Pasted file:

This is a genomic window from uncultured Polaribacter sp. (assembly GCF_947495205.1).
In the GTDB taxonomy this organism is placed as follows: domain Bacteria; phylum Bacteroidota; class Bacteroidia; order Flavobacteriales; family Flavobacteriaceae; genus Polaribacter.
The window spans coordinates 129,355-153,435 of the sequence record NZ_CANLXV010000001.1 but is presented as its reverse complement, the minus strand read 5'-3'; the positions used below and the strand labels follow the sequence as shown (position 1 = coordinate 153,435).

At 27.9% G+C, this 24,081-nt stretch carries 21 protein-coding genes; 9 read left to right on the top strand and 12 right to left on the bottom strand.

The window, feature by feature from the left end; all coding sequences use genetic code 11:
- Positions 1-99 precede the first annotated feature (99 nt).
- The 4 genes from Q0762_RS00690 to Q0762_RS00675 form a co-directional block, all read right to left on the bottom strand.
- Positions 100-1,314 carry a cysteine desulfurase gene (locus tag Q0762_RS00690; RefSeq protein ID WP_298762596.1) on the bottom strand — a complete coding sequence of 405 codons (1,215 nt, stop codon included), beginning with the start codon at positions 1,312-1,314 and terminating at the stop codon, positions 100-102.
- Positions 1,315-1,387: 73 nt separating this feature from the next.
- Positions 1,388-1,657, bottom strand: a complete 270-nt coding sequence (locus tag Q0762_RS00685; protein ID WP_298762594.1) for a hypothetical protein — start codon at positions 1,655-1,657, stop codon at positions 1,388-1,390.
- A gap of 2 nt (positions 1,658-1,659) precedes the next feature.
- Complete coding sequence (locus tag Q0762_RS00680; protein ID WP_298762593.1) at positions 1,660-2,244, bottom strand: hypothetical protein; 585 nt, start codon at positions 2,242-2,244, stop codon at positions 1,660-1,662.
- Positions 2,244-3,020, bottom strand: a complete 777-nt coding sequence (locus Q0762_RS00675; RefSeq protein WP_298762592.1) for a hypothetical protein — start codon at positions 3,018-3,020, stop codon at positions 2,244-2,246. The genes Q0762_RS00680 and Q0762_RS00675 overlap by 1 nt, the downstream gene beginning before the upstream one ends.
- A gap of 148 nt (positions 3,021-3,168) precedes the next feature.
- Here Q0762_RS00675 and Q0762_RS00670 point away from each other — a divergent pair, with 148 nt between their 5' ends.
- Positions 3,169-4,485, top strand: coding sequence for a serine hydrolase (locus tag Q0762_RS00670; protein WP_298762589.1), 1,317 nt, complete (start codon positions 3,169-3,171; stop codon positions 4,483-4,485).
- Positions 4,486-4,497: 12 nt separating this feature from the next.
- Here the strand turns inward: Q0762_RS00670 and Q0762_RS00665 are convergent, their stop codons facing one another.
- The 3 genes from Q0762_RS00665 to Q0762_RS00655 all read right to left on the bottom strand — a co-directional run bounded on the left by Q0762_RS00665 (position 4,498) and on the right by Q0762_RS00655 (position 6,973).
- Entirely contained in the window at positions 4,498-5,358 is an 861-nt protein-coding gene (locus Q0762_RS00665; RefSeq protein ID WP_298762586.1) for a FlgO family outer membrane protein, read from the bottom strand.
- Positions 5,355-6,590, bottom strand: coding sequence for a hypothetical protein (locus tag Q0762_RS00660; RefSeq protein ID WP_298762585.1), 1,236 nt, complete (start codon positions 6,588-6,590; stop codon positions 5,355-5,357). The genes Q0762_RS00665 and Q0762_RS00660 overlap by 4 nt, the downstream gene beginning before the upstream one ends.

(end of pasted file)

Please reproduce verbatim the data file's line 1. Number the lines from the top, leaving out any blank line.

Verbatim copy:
This is a genomic window from uncultured Polaribacter sp. (assembly GCF_947495205.1).